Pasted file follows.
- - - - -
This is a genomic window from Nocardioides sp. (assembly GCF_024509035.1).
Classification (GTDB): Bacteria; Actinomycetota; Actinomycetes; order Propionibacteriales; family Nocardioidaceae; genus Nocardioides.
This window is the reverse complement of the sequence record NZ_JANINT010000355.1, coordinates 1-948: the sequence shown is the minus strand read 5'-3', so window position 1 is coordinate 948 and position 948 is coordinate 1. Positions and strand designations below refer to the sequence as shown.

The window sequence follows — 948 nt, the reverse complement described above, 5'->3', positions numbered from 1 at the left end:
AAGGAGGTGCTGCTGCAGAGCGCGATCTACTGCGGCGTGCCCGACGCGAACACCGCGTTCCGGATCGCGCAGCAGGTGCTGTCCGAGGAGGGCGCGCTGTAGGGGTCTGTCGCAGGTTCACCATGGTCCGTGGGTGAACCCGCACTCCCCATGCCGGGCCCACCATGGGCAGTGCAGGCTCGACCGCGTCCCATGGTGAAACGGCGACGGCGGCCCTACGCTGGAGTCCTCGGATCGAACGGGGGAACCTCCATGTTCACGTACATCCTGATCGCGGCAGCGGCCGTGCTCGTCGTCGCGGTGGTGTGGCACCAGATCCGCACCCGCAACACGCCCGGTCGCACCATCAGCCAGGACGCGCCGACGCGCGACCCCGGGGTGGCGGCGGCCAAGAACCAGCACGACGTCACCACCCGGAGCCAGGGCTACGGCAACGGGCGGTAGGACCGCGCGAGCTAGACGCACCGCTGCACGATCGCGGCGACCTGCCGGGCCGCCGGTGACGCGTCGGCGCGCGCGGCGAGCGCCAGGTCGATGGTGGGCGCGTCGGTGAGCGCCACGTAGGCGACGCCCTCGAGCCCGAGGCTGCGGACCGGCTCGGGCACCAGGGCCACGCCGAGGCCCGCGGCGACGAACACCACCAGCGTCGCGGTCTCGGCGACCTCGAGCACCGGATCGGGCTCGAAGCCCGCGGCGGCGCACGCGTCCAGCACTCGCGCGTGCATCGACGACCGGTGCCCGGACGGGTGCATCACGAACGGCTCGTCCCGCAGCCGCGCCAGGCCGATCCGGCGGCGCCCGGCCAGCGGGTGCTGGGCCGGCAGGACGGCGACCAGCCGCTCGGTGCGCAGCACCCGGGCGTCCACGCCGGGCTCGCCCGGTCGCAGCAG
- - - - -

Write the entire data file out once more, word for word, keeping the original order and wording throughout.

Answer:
This is a genomic window from Nocardioides sp. (assembly GCF_024509035.1).
Classification (GTDB): Bacteria; Actinomycetota; Actinomycetes; order Propionibacteriales; family Nocardioidaceae; genus Nocardioides.
This window is the reverse complement of the sequence record NZ_JANINT010000355.1, coordinates 1-948: the sequence shown is the minus strand read 5'-3', so window position 1 is coordinate 948 and position 948 is coordinate 1. Positions and strand designations below refer to the sequence as shown.

The window sequence follows — 948 nt, the reverse complement described above, 5'->3', positions numbered from 1 at the left end:
AAGGAGGTGCTGCTGCAGAGCGCGATCTACTGCGGCGTGCCCGACGCGAACACCGCGTTCCGGATCGCGCAGCAGGTGCTGTCCGAGGAGGGCGCGCTGTAGGGGTCTGTCGCAGGTTCACCATGGTCCGTGGGTGAACCCGCACTCCCCATGCCGGGCCCACCATGGGCAGTGCAGGCTCGACCGCGTCCCATGGTGAAACGGCGACGGCGGCCCTACGCTGGAGTCCTCGGATCGAACGGGGGAACCTCCATGTTCACGTACATCCTGATCGCGGCAGCGGCCGTGCTCGTCGTCGCGGTGGTGTGGCACCAGATCCGCACCCGCAACACGCCCGGTCGCACCATCAGCCAGGACGCGCCGACGCGCGACCCCGGGGTGGCGGCGGCCAAGAACCAGCACGACGTCACCACCCGGAGCCAGGGCTACGGCAACGGGCGGTAGGACCGCGCGAGCTAGACGCACCGCTGCACGATCGCGGCGACCTGCCGGGCCGCCGGTGACGCGTCGGCGCGCGCGGCGAGCGCCAGGTCGATGGTGGGCGCGTCGGTGAGCGCCACGTAGGCGACGCCCTCGAGCCCGAGGCTGCGGACCGGCTCGGGCACCAGGGCCACGCCGAGGCCCGCGGCGACGAACACCACCAGCGTCGCGGTCTCGGCGACCTCGAGCACCGGATCGGGCTCGAAGCCCGCGGCGGCGCACGCGTCCAGCACTCGCGCGTGCATCGACGACCGGTGCCCGGACGGGTGCATCACGAACGGCTCGTCCCGCAGCCGCGCCAGGCCGATCCGGCGGCGCCCGGCCAGCGGGTGCTGGGCCGGCAGGACGGCGACCAGCCGCTCGGTGCGCAGCACCCGGGCGTCCACGCCGGGCTCGCCCGGTCGCAGCAG